Regression Line "line of best fit" least squares line ordinary least squares (OLS) - minimum sum of squared residuals min e2 Variable Coefficient Constant .3 Year70 .5 = .3 + .5 * x-value Slope = units of y per x-unit "a change in one unit of x will change the by this amount" -Slope of least squares line for z-scores is correlation (r) "over one standard deviation in x, up r standard deviations in " Intercept = a starting value in y-units; "predicted y () when x = 0" -The farther the x value is from xbar, the less trust we should place on predicted value Extrapolation prediction in which we venture into far x territory Leverage (hi) measures the influence of each case on the regression equation (x-outliers) 0 < hi <1 DEPENDS ONLY ON PREDICTOR (X) VARIABLE -Cases w/ high leverage should be noted because they may dominate the determination of regression equation Influential points points that have high leverage and are model outliers (**can hide in the plots of residuals because they can pull the line close to them, so they would have small residuals) Lurking Variable hidden variable that stands behind a relationship and determines it by simultaneously affecting both variables Subsets all data in a linear model must be homogenous, if data consists of 2 or more groups, it is usually better to fit different linear models to each group Residual (e) = Observed y (predicted y is ) Data = Model + Residual - Strongest residual plot is scattered / not clustered, should show no pattern at all -A negative residual means predicted value is an overestimate / a positive residual means predicted value is an underestimate -If points go from spread out to narrow (clustered), then linear model may not be appropriate because spread is changing; If they maintain equal spread but there is a dip, linear model is not appropriate because the relationship is not linear -The standard deviation of residuals measures the scatter around the line R = squared correlation "the fraction of the variability of y accounted for by its least squares linear regression on x"accounts for VARIATION of y R = 79% 79% of the changes in y can be accounted for by the linear model (y = b0 + b1x ) 1 - R = the fraction of variability left behind in the residuals
Re-expression of Data using logarithms, square roots, squares, reciprocals, etc 1) make distribution more symmetric (histogram 2)Make the spread of several groups more alike (boxplots) 3)Make the form of a scatterplot more linear 4) Make the scatter of a scatterplot more evenly spread Regression to the Mean Because the correlation is always less than 1.0 in magnitude, each predicted y tends to be fewer Stand Devs away from the mean than its corresponding x was to the mean Who: 882 births What: mother's age, length of pregnancy, gender of baby, etc When: 1998 Where: City hospital Why: researchers were investigating impact of prenatal care on baby How: probably hospital records Who: automobiles in student and staff lots (case: each car is case) what: make, type When: NA Where: large university Why: NA How: survey Who: 28,892 men aged 30-87(case: each man) What: fitness level When: over 10 yr period Where: NA Why: establish association btwn death and fitness Random an event is random is we know what outcomes could happen, but not which particular values did or will happen Outcome an individual result of a simulated component of a simulation--random if we cannot predict value beforehand -Random outcomes exhibit long-run regularity; tendency of an observed proportion to settle down with more and more data is an example of regularity; regularity lets us use randomness to reduce bias in sampling and designed experiments Simulation a simulation models random events by using random numbers to specify event outcomes with relative frequencies that correspond to true real-world frequencies we are trying to model Simulation component a situation in a simulation in which something happens at random Population the entire group of individuals or instances about whom we hope to learn Sample a representative subset of a population, examined in hope of learning about population Sample Size number of individuals in a sample Size of population does not matter, only Sample size does (soup example)--large sample yields more precise estimates about the whole population, unless the sample is nonrandom or unrepresentative; large sample size cannot correct biased design Census sample that consists of entire population Sampling Frame a list of individuals from who the sample is drawn; the group we are trying to collect info from Sampling variability natural tendency for randomly drawn samples to differ; natural result of random sampling (sometimes called sampling error) Surveys used to learn about population Randomization best defense against bias; each individual is given a fair, equal chance of selection Matching attempt to force a sample to resemble specified attributes may make better sample, but is no replacement for randomization Population Parameter a numerically valued attribute of a MODEL for a pop.; "value of statistic on entire population"; Statistic value calculated for sampled data; # used to describe real world data Statistical Inference take data at hand and apply it to population at large Representative a sample is said to be representative if the statistics computed from it accurately represent the corresponding population parameters Simple Random Sample each element of population has an equal and independent chance of being selected Stratified Ransom Sample population divided into several populations (or strata--share characteristics) and random samples are drawn from each stratum; if we know about true pop. proportions of these characteristics, should arrange so that sample represent population by having correct proportions Cluster Sample Entire groups, or clusters, are chosen at random; usually used as a matter of convenience, practicality, or cost; each cluster should be heterogeneous (representative of pop.) Systematic Sample a sample drawn by selecting individuals systematically from a sampling frame; only when there is no relationship between the order of a sampling frame and the variables of interest can a systematic sample be representative; to make it random, must start w/ randomly selected person Multistage Sample combines several sampling methods Convenience Sample consists of individuals who are conveniently available; often fail to be representative bc each person in pop not equally convenient Voluntary Response Bias when individuals choose on their own whether to participate in sample; these samples always invalid and cannot be recovered Undercoverage fails to sample from some part of pop. OR that samples in a way that gives one part of pop. less representation than it has in the population Nonresponse Bias when a large fraction of those sampled refuse to participate, or cannot be contacted, observed, or measured; Those who do respond are likely not to represent entire sample; voluntary response bias is a form of nonresponse bias, but nonresponse bias can occur for other reasons Response Bias anything in survey design that influences responses; ex: wording of questions, changes in responses to please interviewer or respondent Observational Study researchers don't assign choices, they simply observe them; a study based on data in which no manipulation of factors used -Observational studies LACK RANDOMIZATION Matching - sometimes this may be necessary if subjects are similar in ways not under study--in this case, matching subjects can reduce unwanted variation much the same ways as blocking does in an experiment Experiment manipulates the factor levels to create treatments; randomly assigns subjects to these treatment levels; compares the responses of the subject groups across treatment levels; the experimenter actively and deliberately manipulates the factors to control details of the possible treatments, and assigns the subjects those treatments at random Group 1 Treatment 1 Random Allocation < > Compare 1. 2. Retrospective Study study in which subjects are selected and their previous conditions or behaviors are determined, not random samples Prospective Study subjects are followed to observe future outcomes; no treatments deliberately applied (**BETTER bc people have bad memories) Response variable being acted upon and measured (Quantitative) Group 2 Treatment 2 Subject (or participant) individuals on whom or which we experiment (more generically called experiment unit) Factor explanatory variable in an experiment (Qualitative) -Specific levels experimenter chooses for a factor called the levels of a factor Treatment combination of specific levels from all factors that an experimental unit receives Statistically Significant when the differences we observed are big enough to be attributed to the treatments Control Treatment given default treatment or null (placebo) given Control Group groups of subjects to whom it is applied Confounding When levels of one factor are associated with the levels of another factor (different teaching styles in different seasons) Blinding disguise treatments; Blinding by misleading is also good; Two classes of individuals who can effect outcome 1. Those who influence results (subjects, treatment administrators, technicians) 2. Those who evaluate the results (judges, treating physicians, etc) Placebo "fake" (null) treatment; looks like treatments being tested; Placebo effect when subjects report changes from placebo Best Experiment Randomized, comparative (multiple trials), double-blind, placebo-controlled FOUR PRINCIPLES OF EXPERIMENTAL DESIGN: 1. Control we control sources of variation other than the factors being tested by making conditions as similar as possible for all treatment groups 2. Randomize in assigning subjects to treatments; allows us to equalize the effects of unknown or uncontrollable sources of variation; if subjects are not assigned to treatment at random, you will not be able to use the powerful methods of statistics to draw conclusions from your study a. b. c. Single Blind when every individual in either of the classes is blinded Double Blind when everyone in both classes is blinded 3. Replicate 2 kinds of replication: a. repeat the experiment, applying the treatments to DIFFERENT SUBJECTS; b. replicate when experimental units are not a representative sample from the population of interest; Outcome of an experiment on a single subject is an anecdote, not data; Replication of an entire experiment with the controlled sources of variation at different levels is an essential step in science 4. Block when attributes of the subjects that we are not studying and cannot control may affect the outcomes of the experiment (such as some people being much more skilled than others); if we group the similar individuals together and randomize within these blocks, we can remove much of the variability due to the difference among the blocks; Blocking is an important compromise between randomization and control--NOT required -Completely Randomized Design all experimental units have equal chance of receiving any treatment -Randomized Block Design when we assign experimental units to treatments at random, but within each block -BLOCKING in an experiment is similar to STRATIFYING in a SAMPLE both help remove variation in the data ...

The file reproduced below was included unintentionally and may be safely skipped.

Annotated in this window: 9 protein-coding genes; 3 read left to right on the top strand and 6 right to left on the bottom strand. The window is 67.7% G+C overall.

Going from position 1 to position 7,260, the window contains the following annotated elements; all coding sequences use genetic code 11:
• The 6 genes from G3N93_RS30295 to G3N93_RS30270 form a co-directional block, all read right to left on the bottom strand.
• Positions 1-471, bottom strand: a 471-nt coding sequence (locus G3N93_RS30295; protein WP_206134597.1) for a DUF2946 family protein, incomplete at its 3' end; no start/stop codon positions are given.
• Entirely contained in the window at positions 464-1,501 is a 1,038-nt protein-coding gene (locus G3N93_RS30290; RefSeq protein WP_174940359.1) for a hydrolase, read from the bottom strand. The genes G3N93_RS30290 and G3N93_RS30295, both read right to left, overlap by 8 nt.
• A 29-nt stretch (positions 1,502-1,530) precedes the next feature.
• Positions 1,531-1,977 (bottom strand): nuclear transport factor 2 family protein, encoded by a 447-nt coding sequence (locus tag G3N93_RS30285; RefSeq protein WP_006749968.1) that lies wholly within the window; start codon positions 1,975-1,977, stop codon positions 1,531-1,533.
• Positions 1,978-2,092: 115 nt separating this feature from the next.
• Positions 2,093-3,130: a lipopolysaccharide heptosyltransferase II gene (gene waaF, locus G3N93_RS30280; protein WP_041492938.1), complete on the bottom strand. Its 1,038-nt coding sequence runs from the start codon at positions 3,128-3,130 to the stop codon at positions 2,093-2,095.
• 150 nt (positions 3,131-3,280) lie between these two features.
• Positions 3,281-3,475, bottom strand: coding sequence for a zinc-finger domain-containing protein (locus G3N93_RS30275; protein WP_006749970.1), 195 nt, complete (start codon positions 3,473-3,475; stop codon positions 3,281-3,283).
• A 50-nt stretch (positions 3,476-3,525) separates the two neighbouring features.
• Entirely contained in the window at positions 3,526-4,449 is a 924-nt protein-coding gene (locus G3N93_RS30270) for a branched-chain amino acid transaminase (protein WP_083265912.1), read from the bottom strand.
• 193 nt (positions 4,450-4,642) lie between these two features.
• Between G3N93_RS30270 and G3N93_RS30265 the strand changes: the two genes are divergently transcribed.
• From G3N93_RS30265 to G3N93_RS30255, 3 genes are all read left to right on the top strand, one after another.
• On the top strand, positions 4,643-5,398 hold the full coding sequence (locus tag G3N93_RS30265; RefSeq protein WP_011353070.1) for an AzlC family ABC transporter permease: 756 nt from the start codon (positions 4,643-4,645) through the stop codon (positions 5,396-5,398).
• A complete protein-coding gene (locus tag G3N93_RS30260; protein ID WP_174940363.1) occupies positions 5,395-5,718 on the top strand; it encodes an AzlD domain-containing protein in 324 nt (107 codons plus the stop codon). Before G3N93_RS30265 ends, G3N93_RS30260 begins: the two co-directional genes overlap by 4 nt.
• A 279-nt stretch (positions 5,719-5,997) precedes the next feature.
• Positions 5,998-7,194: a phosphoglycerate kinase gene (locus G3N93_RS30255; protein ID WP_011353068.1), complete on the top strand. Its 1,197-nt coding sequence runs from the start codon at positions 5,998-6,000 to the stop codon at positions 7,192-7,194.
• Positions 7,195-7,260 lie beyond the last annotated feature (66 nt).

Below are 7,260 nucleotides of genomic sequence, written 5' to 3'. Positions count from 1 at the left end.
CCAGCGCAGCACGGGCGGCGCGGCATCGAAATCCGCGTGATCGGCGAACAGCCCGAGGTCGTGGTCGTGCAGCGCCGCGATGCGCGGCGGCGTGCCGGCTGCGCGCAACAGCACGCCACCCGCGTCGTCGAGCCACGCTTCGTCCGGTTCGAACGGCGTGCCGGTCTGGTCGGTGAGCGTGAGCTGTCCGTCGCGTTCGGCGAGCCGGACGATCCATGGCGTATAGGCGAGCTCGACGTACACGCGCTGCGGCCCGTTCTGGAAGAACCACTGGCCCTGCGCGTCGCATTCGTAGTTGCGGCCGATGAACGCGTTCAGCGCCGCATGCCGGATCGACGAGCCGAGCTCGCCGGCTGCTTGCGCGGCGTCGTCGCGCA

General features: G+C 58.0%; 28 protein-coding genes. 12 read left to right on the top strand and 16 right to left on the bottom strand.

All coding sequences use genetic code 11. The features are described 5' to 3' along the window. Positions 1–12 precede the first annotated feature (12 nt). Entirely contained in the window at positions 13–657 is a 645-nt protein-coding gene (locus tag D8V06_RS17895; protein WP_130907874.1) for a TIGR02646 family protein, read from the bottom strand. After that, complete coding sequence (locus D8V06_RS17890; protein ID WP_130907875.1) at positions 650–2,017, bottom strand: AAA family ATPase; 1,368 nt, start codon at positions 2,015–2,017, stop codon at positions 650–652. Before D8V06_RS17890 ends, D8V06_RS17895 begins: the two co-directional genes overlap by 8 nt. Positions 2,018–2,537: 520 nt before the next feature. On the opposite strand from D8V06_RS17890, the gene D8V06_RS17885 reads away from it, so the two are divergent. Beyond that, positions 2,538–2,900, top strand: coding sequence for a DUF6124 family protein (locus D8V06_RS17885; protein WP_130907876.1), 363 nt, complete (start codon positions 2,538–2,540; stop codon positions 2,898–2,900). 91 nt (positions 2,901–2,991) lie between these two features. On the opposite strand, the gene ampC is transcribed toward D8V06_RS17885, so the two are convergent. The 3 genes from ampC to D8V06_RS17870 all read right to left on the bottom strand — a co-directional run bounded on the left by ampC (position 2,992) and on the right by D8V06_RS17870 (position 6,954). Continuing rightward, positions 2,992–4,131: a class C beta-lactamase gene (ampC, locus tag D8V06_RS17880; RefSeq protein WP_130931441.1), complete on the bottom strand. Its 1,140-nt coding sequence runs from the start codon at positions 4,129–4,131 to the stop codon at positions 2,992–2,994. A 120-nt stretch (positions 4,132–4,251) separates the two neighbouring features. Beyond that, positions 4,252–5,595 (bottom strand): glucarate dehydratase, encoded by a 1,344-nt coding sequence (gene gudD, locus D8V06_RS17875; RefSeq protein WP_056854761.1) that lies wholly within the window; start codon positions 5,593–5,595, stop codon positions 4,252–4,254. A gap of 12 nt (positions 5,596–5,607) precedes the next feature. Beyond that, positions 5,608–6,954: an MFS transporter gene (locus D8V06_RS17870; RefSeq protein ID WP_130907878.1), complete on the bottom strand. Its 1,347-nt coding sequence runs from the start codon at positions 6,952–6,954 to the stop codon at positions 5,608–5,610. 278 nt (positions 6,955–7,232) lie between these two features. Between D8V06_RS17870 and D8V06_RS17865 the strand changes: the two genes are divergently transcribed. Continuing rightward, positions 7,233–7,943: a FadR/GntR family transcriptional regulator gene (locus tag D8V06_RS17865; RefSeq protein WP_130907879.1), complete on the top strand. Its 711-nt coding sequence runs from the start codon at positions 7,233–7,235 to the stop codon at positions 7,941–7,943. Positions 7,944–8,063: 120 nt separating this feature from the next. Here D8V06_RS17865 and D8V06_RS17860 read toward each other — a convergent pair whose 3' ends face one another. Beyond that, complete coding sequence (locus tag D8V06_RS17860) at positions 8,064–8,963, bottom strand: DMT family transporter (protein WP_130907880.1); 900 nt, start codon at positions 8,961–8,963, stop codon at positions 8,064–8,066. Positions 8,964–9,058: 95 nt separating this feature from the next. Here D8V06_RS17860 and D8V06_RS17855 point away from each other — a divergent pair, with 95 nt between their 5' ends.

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- Fall '07